Front Page Titles (by Subject) TO JAMES MONROE - The Works, vol. 4 (Notes on Virginia II, Correspondence 1782-1786)
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TO JAMES MONROE - Thomas Jefferson, The Works, vol. 4 (Notes on Virginia II, Correspondence 1782-1786) 
The Works of Thomas Jefferson, Federal Edition (New York and London, G.P. Putnam’s Sons, 1904-5). Vol. 4.
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TO JAMES MONROE
Paris Mar. 18. 1785.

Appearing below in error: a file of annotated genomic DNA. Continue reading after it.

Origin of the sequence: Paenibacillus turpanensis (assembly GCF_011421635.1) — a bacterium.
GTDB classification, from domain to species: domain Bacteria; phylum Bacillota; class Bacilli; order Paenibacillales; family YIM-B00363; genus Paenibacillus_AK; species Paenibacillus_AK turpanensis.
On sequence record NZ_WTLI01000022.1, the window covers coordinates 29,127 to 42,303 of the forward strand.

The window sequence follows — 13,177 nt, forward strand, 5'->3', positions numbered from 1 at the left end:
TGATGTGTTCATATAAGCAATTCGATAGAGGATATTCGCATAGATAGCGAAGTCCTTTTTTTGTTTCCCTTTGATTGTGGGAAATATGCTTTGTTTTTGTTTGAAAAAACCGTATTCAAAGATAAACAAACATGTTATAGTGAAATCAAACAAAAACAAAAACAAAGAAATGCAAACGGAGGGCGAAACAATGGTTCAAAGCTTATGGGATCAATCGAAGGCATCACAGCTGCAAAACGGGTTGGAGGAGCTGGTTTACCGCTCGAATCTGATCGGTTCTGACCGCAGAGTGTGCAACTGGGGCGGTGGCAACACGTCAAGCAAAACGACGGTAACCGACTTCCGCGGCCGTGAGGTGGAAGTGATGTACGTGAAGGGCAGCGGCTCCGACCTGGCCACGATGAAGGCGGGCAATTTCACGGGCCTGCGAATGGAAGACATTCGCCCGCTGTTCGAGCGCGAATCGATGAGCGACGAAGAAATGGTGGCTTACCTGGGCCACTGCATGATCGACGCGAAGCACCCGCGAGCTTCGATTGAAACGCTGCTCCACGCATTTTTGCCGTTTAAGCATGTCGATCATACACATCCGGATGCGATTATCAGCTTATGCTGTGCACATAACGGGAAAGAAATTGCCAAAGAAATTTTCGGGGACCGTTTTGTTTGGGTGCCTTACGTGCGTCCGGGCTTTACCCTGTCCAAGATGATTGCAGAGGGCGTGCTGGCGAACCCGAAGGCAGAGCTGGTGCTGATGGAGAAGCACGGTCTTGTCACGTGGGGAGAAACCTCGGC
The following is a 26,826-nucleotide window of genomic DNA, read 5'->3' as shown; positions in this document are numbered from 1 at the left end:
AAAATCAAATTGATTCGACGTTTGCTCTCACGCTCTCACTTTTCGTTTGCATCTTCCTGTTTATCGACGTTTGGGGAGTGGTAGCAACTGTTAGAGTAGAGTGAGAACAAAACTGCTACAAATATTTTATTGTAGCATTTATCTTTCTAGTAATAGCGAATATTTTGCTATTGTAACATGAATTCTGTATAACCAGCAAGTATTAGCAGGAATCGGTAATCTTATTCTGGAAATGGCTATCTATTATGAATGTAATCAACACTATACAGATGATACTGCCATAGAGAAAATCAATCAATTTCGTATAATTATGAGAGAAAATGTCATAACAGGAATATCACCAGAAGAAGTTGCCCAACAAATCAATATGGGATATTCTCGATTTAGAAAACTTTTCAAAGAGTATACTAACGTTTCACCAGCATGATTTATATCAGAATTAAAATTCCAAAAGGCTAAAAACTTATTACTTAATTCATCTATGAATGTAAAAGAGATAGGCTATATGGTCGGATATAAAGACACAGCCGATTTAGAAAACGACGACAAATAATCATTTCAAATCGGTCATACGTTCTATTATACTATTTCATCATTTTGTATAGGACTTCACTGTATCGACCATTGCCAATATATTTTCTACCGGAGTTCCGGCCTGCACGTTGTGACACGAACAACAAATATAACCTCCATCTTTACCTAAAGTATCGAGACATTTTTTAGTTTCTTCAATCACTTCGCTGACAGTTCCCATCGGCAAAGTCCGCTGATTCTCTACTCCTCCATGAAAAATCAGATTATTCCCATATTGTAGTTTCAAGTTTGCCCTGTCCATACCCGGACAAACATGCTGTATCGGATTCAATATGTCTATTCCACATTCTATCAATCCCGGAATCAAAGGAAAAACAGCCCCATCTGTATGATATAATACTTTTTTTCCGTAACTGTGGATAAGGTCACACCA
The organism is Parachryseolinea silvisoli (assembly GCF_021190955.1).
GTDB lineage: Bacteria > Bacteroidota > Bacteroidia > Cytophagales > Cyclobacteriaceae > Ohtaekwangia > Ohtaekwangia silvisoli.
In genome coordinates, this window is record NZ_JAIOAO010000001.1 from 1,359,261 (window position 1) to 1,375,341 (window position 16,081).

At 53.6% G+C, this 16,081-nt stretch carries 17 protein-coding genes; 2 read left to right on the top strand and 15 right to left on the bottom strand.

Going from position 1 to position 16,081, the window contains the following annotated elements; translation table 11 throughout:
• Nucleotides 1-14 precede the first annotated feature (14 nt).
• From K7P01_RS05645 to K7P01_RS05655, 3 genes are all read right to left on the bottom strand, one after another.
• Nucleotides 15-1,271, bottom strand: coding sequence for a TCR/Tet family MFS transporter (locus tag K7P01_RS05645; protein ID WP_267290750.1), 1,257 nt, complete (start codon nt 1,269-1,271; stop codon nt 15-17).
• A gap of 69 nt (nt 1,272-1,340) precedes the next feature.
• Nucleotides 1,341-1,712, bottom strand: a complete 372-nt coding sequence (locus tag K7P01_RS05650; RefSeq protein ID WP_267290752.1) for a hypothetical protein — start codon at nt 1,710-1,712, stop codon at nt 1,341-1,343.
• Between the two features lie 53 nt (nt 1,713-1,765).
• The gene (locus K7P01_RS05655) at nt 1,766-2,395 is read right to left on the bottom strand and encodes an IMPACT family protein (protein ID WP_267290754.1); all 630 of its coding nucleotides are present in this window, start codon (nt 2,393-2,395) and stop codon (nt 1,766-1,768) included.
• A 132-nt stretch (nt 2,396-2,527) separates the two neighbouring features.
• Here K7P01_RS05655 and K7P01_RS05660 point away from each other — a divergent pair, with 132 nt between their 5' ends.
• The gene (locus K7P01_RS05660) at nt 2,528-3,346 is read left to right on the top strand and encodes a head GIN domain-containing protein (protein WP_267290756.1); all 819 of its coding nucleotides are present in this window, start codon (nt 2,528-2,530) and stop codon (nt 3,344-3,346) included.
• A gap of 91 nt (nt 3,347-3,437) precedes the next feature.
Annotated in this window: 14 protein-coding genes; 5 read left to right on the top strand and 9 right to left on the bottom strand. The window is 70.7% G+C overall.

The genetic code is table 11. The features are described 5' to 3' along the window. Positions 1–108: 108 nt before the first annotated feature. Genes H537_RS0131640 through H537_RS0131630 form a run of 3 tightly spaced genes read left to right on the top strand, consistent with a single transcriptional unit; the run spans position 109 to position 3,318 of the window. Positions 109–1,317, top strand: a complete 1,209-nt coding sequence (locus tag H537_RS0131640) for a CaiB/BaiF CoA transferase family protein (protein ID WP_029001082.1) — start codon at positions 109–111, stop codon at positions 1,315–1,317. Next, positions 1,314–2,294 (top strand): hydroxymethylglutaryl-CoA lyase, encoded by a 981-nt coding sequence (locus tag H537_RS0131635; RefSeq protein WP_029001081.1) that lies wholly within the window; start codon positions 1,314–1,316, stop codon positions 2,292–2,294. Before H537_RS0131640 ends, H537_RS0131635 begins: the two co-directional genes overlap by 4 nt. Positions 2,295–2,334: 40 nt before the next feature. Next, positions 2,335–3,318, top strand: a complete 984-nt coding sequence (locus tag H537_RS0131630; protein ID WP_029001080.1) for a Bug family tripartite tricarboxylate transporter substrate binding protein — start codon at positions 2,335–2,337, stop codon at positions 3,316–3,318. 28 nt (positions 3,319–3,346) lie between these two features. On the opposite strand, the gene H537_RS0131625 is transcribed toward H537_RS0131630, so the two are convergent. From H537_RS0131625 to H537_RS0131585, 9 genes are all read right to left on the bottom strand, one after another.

—I wrote you by the packet which sailed from hence in Feb. and then acknowledged the receipt of yours of Dec. 14. which came by the packet arriving here in Jan. That which sailed from N. Y. in Jan. & arrived here in Feb. brings me no letter from any body except from Mr Jay to Mr Adams, Dr. F. & myself jointly. Since my last the rumor of an exchange proposed between the Emperor & El. of Bavaria has proved to have some foundation. What issue it will be permitted to have is doubtful. The K. of Prussia will risk his own annihilation to prevent it. The Dutch would rather be pleased with it; and it is thought by some that it will not be disagreeable to France. It has even been said that certain places are reserved by the emperor on the borders of France to give to this court by way of trust money. I am watching with anxiety the part which this court will act. If the sordid one suspected by some, I shall renounce all faith in national rectitude, and believe that in public conduct we are not yet emerged from the rascality of the 16th century. There are great numbers of well enlightened men in this nation. The ministry is such. The King has an honest heart. The line of policy hitherto pursued by them has been such as virtue would dictate and wisdom approve, relying on their wisdom only I think they would not accept the bribe suppose it would be to relinquish that honorable character of disinterestedness and new faith which they have acquired by many sacrifices and which has put in their hands the government as it were of Europe. A wise man, if nature has not formed him honest, will yet act as if he were honest: because he will find it the most advantageous & wise part in the long run. I have believed that this court possesses this high species of wisdom even if it’s new faith be ostensible only. If they trip on any occasion it will be warning to us. I do not expect they will, but it is our business to be on the watch. The Dutch seem to be on the brink of some internal revolution, even if they escape being engaged in war, as appearances at present seem to indicate. The division between the Stadholder and the aristocracy cannot be greater & the people are on the side of the former. The fury with which the aristocracy drive their measures is inexplicable but on the supposition that France has promised to support and this I believe she did to induce them to the late treaty. We hear nothing from England. This circumstance, with the passage of their N. F. land bill through the H. of Commons and the sending a Consul to America (which we hear they have done) sufficiently prove a perseverance in the system of managing for both sides in their connection with us. Our people and merchants must consider their business as not yet settled with England. After exercising the self denial which was requisite to carry us thro’ the war, they must push it a little further to obtain proper peace arrangements with them. They can do it the better as all the world is open to them; and it is very extraordinary if the whole world besides cannot supply them with what they may want. I think it essential to exclude them from the carriage of American produce. We wait the arrival of the packet which left you in Feb. in expectation of some instructions on the subject of England. Should none come, we shall immediately press them for an answer on those subjects which were unconnected with a treaty of commerce.—It is to be considered how far an exception in favor of Ireland in our commercial regulations might embarrass the councils of England on the one hand, & on the other how far it might give room to an evasion of the regulations.—Mr Carmichael has obtained the interference of the court of Madrid for the vessel & crew taken by the Emperor of Morocco: & I understand there is a prospect of their being restored. A letter on this subject is come to Doctr. Franklin. I have not yet seen it & I doubt whether it will be in time to be copied & communicated by this packet, the post being near it’s departure. On the arrival of the packet now expected here, whether she brings us new instructions or not as to those states, we shall proceed to act for the best on the ground before marked out for us. The Marquis Fayette has arrived here in good health, and in the best dispositions towards us. I have had a very bad winter, having been confined the greatest part of it. A seasoning as they call it is the lot of most strangers: & none I believe have experienced a more severe one than myself. The air is extremely damp, and the waters very unwholesome. We have had for three weeks past a warm visit from the sun (my almighty physician) and I find myself almost reestablished. I begin now to be able to walk 4 or 5 miles a day, & find myself much better for it. If the state of our business will permit I wish much to take a tour through the South of France for three or four weeks. The climate & exercise would I think restore my health.—I have used the second cypher in this letter. Either by a gentleman who will go to America in the April packet, or by young Mr Adams who will go in May, I will send you a new cypher which I have prepared on a large & commodious plan. This young gentleman is I think very promising. To a vast thirst after useful knowledge he adds a facility in acquiring it. What his judgement may be I am not well enough acquainted with him to decide: but I expect it is good, & much hope it, as he may become a valuable & useful citizen.—I sent you by the former packet the Pour and Contre for the emancipation of the French W. I. Trade. I now send you the answer to it. The mass of the nation is with the latter. Adieu.